appearance vs certification - playing with fire
The contrast between high-quality standards and simultaneously low prices leads to a conflict of objectives and ultimately quite critical actions in aviation. Who thought this was the past, is mistaken because this seems to be common practice. Just like all objects of daily use, aircrafts are subject to normal wear and tear.
Minor damages to wood veneer furniture, to leather seats, to Ultraleather / Alcatara upholstery, etc. are therefore absolutely normal. It is natural that you want to give your business jet an optimum look. After all, people are supposed to feel comfortable on board, and the interior is also a business card to the outside world.
Technically speaking, any top painter and saddler will be able to satisfy their customers. And even in terms of price, the very interesting offer of the non-aviation craftsman will also be highly appreciated. Ideally, he is fast, reliable and provides high quality at amazing prices. If we were talking about a non-flying object now, everything would be right.
However, it is about a flying object, associated with great risks, the possibility of flight accidents and highest demands not only on visual appearance. In aviation, the flight safety always comes first, not the appearance. If you find yourself in a critical situation, you come to understand what is really important. Safety on board. After all, people’s lives are at stake. News about incidents, diversions and emergency landings caused by smoke or fire in the aircraft/cockpit are now reported almost every day. The most recent example is the Smartphone Galaxy Note 7. Because of the risk of fire. According to the US media, another such device has caught fire. Because of the accident, it was necessary to evacuate an aircraft on the route from Louisville to Baltimore before departure.
The question arises whether the high visual demands on the interior reconcile with flight safety? Can someone who releases the aircraft for air traffic ensure that all works have been performed in a due manner?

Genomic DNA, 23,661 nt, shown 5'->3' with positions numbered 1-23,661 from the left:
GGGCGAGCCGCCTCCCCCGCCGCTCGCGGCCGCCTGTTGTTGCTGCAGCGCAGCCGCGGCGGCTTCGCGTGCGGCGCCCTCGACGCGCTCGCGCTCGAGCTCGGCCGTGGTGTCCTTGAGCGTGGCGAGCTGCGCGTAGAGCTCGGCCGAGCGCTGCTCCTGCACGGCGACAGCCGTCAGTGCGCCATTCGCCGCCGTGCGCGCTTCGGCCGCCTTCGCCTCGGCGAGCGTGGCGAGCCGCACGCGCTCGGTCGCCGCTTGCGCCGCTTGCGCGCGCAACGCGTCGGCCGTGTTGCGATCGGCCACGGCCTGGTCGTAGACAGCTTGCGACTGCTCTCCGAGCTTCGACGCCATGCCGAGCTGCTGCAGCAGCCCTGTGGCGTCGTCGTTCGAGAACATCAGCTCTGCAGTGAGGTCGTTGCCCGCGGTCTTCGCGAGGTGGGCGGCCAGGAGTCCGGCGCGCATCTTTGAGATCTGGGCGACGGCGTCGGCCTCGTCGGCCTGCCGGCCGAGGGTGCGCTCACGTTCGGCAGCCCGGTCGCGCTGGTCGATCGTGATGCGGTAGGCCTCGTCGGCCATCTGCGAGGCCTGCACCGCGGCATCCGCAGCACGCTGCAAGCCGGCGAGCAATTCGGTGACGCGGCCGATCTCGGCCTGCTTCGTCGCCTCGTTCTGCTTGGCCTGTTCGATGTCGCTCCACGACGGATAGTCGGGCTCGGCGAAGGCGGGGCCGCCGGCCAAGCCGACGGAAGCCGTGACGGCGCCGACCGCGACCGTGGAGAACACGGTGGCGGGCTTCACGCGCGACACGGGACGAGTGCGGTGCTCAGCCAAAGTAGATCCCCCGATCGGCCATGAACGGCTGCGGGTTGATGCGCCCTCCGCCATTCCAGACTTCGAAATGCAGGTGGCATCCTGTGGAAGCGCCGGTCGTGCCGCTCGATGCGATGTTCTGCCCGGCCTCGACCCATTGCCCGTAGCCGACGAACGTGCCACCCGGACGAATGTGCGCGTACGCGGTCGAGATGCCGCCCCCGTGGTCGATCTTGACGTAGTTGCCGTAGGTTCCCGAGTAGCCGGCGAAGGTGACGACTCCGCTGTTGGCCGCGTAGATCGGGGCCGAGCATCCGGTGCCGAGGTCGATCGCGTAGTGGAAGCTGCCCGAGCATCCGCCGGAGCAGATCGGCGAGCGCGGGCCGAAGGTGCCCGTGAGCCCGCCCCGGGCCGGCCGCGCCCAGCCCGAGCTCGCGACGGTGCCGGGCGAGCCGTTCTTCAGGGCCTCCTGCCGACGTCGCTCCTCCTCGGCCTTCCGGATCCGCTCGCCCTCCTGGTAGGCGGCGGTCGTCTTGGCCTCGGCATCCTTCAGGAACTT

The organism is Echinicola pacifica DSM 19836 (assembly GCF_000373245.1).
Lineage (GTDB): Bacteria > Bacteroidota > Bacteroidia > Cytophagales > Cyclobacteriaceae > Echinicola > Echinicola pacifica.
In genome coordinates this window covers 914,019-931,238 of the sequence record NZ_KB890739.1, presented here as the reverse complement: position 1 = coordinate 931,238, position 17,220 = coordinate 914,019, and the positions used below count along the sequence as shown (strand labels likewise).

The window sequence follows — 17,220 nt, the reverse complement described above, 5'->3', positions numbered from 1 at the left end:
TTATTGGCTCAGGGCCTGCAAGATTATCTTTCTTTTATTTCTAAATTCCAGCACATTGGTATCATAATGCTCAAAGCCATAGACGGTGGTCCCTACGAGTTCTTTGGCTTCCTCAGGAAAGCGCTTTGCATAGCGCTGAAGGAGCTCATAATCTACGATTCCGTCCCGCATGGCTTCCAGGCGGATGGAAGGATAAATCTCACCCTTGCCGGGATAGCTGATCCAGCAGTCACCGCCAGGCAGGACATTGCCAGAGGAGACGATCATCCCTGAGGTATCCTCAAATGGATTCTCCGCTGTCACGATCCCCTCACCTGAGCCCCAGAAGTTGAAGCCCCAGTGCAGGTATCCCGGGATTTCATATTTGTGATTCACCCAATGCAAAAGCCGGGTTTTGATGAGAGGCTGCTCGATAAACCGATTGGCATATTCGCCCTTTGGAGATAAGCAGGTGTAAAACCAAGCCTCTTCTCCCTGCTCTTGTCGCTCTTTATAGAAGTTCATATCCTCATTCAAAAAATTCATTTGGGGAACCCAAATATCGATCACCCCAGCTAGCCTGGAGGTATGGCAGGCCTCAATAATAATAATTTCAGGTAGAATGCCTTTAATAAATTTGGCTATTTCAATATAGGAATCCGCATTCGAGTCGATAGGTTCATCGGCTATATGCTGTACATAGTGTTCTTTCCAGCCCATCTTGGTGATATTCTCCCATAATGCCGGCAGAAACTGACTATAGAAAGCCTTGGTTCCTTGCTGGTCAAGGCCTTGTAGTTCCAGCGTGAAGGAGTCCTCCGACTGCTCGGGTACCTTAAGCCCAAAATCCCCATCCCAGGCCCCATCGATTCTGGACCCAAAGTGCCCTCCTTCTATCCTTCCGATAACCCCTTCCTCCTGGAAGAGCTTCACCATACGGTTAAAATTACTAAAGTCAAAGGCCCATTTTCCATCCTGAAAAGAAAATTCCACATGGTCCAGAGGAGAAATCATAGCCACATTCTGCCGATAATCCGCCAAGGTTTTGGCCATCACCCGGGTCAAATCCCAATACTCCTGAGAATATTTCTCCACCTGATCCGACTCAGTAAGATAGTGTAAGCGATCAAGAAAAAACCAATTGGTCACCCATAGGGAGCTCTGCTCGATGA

Is it possible to exclude the risks in the interior with reference to danger of fire?
The good news is Yes. The less good news is it will a little bit more expensive. But what are additional costs compared to the devastating effects, which could happen in case of a flight accident, and your life and the lives of others? And who is responsible for the costs if the aircraft has been grounded by the authorities? There are already some cases known where aircrafts were chained to the ground as a result of non-certified interior works. The authorities have become vigilant and are meanwhile training their inspectors correspondingly, sharpening their eye and providing detailed knowledge.
If you want to sell your aircraft and have no appropriate documentation for refurbishment activities, the recertification process will be expensive and can even result in a reduction of the aircraft value. And no one will any longer believe that nothing was done on a several-year old aircraft and that it looks as if it was delivered by the manufacturer two days ago. So fire tests are probably the minimum everyone is asking for in the meantime.
Interior refurbishment works on furniture, on seats, on carpets and wall and ceiling covering must be tested and certified. Especially the fire behaviour of individual materials and compositions must be proved with OEM material and / or the surrogate process. It is not enough to provide the burn test certificate from the manufacturer. Fire tests are unavoidable, who does not burn beforehand, plays with fire.
In addition, the refurbishment processes must be described and all materials approved.
This requires certified aviation organisations with a high degree of expertise. The design organisation Part 21J, the production organisation 145 and a qualified fire-testing laboratory.
With this constellation and the requirements and information from the OEM and the authorities, all wishes and requirements can be made ready for flight in a legal and safe way. Be it major refurbishment of the entire cabin, a partial refurbishment of the seats or a sport refurbishment to hide damage resulting from usage.
Output is a fast, reliable work in high quality with minor change and engineering order with fire tests documented in writing.
The cost difference to the non-aviation action is about 3,000 Euros in case of a spot refurbishment. Extremely low compared to safety and risks.
My appeal to the industry: Act legally and fairly, in terms of aviation and security.
Hermann Bauer Owner,
Managing Director Maritime Aerospace AG